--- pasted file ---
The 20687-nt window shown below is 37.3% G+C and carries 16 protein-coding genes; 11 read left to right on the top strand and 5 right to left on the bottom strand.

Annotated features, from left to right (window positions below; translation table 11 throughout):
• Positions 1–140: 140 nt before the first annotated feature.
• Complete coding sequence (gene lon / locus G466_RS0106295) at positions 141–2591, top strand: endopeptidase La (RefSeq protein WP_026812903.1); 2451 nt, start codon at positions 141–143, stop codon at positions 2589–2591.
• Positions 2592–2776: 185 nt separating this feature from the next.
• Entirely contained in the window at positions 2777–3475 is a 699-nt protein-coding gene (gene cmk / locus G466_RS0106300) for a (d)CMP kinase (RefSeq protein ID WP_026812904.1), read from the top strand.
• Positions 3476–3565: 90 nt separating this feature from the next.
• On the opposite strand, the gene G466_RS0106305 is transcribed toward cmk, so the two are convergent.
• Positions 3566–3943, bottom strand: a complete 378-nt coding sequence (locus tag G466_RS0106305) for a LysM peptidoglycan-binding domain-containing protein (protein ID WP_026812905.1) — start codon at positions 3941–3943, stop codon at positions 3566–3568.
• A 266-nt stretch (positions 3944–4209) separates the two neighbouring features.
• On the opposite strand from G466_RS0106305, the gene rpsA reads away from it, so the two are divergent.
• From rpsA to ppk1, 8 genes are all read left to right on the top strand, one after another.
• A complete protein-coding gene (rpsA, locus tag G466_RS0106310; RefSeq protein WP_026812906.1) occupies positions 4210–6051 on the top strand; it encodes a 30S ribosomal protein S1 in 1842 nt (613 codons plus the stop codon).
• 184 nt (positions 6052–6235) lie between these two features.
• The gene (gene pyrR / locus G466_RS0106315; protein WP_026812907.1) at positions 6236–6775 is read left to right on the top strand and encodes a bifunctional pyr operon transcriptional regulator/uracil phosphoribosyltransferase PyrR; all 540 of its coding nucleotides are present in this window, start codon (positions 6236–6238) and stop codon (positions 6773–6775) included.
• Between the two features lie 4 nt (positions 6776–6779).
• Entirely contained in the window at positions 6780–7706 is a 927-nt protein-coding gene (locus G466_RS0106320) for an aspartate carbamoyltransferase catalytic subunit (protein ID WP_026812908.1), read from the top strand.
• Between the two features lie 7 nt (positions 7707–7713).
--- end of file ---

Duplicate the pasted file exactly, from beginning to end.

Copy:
The 20687-nt window shown below is 37.3% G+C and carries 16 protein-coding genes; 11 read left to right on the top strand and 5 right to left on the bottom strand.

Annotated features, from left to right (window positions below; translation table 11 throughout):
• Positions 1–140: 140 nt before the first annotated feature.
• Complete coding sequence (gene lon / locus G466_RS0106295) at positions 141–2591, top strand: endopeptidase La (RefSeq protein WP_026812903.1); 2451 nt, start codon at positions 141–143, stop codon at positions 2589–2591.
• Positions 2592–2776: 185 nt separating this feature from the next.
• Entirely contained in the window at positions 2777–3475 is a 699-nt protein-coding gene (gene cmk / locus G466_RS0106300) for a (d)CMP kinase (RefSeq protein ID WP_026812904.1), read from the top strand.
• Positions 3476–3565: 90 nt separating this feature from the next.
• On the opposite strand, the gene G466_RS0106305 is transcribed toward cmk, so the two are convergent.
• Positions 3566–3943, bottom strand: a complete 378-nt coding sequence (locus tag G466_RS0106305) for a LysM peptidoglycan-binding domain-containing protein (protein ID WP_026812905.1) — start codon at positions 3941–3943, stop codon at positions 3566–3568.
• A 266-nt stretch (positions 3944–4209) separates the two neighbouring features.
• On the opposite strand from G466_RS0106305, the gene rpsA reads away from it, so the two are divergent.
• From rpsA to ppk1, 8 genes are all read left to right on the top strand, one after another.
• A complete protein-coding gene (rpsA, locus tag G466_RS0106310; RefSeq protein WP_026812906.1) occupies positions 4210–6051 on the top strand; it encodes a 30S ribosomal protein S1 in 1842 nt (613 codons plus the stop codon).
• 184 nt (positions 6052–6235) lie between these two features.
• The gene (gene pyrR / locus G466_RS0106315; protein WP_026812907.1) at positions 6236–6775 is read left to right on the top strand and encodes a bifunctional pyr operon transcriptional regulator/uracil phosphoribosyltransferase PyrR; all 540 of its coding nucleotides are present in this window, start codon (positions 6236–6238) and stop codon (positions 6773–6775) included.
• Between the two features lie 4 nt (positions 6776–6779).
• Entirely contained in the window at positions 6780–7706 is a 927-nt protein-coding gene (locus G466_RS0106320) for an aspartate carbamoyltransferase catalytic subunit (protein ID WP_026812908.1), read from the top strand.
• Between the two features lie 7 nt (positions 7707–7713).